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Fermented Foods:  Why should we include them as part of our diet?

Studies suggest that some of the many ways these foods support overall health include:

  • improving digestion and cognitive function
  • boosting immunity
  • helping treat irritable bowel disease
  • providing minerals that build bone density
  • helping fight allergies
  • killing harmful yeast and microbes

Tim Spector's book 'The Diet Myth', revealed that much of what we eat is digested by our gut microbes, which in turn produce vitamins and unlock other nutrients for us. As with live yoghurt, the probiotics are the friendly bacteria food contains, whereas prebiotic is the word for substances that feed your gut flora.

What is fermentation? Fermentation is used to promote the growth and life cycle of good bacteria to transform the flavour and shelf life of ingredients. Food fermentation is the conversion of sugars and other carbohydrates into alcohol or preservative organic acids and carbon dioxide.
All vegetables are covered in the good bacteria lactobacillus and when you slice up, grate and squeeze them with salt, they release their juice, which mingles with the salt to create a brine. Once contained within this briny environment, lactobacillus multiplies and begins to break down the ingredients, digesting the natural sugars and transforming them into lactic acid, which creates the tangy flavour and a sour environment that keeps the growth of nasty bacteria at bay. Ofcourse, don't forget that e.g. alcohol, bread, cheese, vinegar, salami start with fermentation although some items are then pasteurised or cooked thus killing the benefical bacteria.good4youferments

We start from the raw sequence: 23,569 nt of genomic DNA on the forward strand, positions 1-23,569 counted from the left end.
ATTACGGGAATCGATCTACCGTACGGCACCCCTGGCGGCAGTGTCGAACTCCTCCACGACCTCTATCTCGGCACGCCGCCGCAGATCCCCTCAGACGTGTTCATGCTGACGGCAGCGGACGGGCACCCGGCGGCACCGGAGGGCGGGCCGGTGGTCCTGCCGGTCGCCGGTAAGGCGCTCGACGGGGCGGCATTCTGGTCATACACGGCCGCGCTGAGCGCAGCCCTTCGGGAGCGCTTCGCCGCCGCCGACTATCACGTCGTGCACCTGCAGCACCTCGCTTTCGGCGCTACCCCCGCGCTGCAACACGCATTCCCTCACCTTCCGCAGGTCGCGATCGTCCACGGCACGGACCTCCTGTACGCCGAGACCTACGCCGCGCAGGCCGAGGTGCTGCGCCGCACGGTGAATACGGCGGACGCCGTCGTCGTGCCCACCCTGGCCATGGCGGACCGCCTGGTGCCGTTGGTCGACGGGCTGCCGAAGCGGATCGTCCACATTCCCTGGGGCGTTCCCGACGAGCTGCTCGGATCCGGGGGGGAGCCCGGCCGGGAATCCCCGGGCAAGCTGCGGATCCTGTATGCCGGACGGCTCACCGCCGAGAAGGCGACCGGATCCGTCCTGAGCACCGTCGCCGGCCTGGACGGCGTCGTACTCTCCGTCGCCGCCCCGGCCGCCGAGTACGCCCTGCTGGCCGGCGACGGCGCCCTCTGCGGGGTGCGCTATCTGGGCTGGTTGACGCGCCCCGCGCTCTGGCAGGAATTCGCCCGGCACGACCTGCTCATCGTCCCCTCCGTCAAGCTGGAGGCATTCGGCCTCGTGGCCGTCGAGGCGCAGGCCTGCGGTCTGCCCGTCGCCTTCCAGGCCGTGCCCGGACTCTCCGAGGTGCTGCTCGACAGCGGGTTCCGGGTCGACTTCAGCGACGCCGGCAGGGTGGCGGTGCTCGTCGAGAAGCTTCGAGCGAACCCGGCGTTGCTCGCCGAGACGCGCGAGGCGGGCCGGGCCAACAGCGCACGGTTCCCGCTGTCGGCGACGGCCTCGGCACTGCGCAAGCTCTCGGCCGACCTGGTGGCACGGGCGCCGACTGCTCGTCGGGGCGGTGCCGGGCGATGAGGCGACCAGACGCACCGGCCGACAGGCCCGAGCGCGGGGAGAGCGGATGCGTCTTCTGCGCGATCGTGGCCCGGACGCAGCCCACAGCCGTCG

Food fermentation serves several main purposes: to enrich the diet through development of a diversity of flavours, aromas and textures in food substrates; to preserve substantial amounts of food through lactic acid, alcohol, acetic acid and alkaline fermentations; to enrich food substrates with protein, essential amino acids and vitamins and to reduce cooking time and the associated use of fuel.

 Have you tried any of these

  1. Sauerkraut: Sauerkraut is good for more than just topping a hot dog. Made from just cabbage and salt, this fermented food delivers a healthy dose of probiotics and fibre. We have Good for You Ferments range in our fridge (see details below)
  2. Kimchi: This spicy Korean side dish made from fermented cabbage and other vegetables is touted as having anticancer properties and other health benefits. We also know the probiotics found in kimchi are good for our gut health. We have Good for You Ferments Welsh Kimchi in our fridge.
  3. Milk/Water Kefir: Kefir is a fermented pro-biotic, enzyme-rich food filled with friendly micro-organisms that help balance your “inner ecosystem”. It is very similar to Kombucha but is made with milk or sugared water rather than tea and is made with live Kefir grains. It is far more nutritious and therapeutic than yogurt and it supplies complete protein, essential minerals, and valuable B vitamins. Kefir is very simple and inexpensive to make at home